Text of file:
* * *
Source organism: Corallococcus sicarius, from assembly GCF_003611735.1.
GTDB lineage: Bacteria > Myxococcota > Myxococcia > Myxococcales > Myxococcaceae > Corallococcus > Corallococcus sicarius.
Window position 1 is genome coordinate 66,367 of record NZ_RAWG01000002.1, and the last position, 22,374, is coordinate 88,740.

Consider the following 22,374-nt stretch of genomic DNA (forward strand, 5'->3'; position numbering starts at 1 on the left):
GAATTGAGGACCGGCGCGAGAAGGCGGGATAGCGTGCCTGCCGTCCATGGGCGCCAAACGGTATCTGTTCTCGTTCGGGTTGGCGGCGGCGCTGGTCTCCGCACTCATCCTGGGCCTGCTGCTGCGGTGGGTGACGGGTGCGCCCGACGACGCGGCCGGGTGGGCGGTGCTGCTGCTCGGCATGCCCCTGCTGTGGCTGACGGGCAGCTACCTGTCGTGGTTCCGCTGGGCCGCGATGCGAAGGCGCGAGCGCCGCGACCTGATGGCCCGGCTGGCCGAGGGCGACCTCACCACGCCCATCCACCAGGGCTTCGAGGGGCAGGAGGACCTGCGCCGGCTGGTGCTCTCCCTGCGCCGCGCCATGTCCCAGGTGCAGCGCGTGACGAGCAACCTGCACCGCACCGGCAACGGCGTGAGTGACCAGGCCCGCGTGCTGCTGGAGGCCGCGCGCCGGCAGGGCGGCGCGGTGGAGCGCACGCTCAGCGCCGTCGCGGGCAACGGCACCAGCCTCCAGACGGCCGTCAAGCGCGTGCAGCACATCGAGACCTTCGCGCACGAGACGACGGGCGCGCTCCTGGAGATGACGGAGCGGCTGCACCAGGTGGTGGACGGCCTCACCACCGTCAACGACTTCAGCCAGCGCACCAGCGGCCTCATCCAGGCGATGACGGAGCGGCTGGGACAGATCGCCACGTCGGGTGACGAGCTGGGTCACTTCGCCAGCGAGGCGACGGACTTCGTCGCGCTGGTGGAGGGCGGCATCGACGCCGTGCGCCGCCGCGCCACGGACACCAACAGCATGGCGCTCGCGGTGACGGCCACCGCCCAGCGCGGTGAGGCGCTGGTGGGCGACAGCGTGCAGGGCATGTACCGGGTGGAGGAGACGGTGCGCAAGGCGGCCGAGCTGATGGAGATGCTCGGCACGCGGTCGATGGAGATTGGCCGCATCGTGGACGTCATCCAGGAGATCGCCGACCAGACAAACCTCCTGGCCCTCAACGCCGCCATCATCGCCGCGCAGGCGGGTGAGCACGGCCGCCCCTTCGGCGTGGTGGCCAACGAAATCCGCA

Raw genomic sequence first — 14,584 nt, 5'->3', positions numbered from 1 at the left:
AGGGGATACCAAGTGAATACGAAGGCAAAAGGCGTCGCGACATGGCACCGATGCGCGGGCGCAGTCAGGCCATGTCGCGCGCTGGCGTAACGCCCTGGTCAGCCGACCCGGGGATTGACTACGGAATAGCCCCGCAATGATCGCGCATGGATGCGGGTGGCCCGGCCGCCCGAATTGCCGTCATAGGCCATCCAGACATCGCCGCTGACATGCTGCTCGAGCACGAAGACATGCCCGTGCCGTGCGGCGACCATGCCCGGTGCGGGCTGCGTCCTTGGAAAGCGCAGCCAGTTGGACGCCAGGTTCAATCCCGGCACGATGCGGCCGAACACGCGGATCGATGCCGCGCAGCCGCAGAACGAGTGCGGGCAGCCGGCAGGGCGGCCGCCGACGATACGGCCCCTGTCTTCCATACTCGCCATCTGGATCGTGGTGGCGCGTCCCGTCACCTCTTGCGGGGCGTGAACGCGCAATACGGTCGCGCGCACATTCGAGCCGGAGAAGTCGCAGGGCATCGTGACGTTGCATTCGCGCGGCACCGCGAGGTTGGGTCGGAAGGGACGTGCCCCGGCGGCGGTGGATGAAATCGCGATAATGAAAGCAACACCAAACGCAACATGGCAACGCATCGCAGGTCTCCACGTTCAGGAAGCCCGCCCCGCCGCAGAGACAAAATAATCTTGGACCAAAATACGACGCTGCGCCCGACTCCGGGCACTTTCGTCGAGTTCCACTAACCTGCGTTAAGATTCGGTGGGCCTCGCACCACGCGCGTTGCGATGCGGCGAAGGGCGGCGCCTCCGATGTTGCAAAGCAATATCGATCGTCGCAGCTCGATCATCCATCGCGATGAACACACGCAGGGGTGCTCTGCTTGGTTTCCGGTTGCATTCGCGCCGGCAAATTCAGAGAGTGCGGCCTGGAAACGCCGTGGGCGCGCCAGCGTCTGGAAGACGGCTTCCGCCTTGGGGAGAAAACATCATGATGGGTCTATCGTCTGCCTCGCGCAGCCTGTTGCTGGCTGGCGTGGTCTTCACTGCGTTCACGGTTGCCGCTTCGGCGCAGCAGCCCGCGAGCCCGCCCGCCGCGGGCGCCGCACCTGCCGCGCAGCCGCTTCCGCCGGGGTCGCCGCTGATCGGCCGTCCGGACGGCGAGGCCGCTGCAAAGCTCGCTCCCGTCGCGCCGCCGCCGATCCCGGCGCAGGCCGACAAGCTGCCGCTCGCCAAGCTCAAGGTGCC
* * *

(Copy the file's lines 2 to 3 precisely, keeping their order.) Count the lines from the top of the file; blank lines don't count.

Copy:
GTDB lineage: Bacteria > Myxococcota > Myxococcia > Myxococcales > Myxococcaceae > Corallococcus > Corallococcus sicarius.
Window position 1 is genome coordinate 66,367 of record NZ_RAWG01000002.1, and the last position, 22,374, is coordinate 88,740.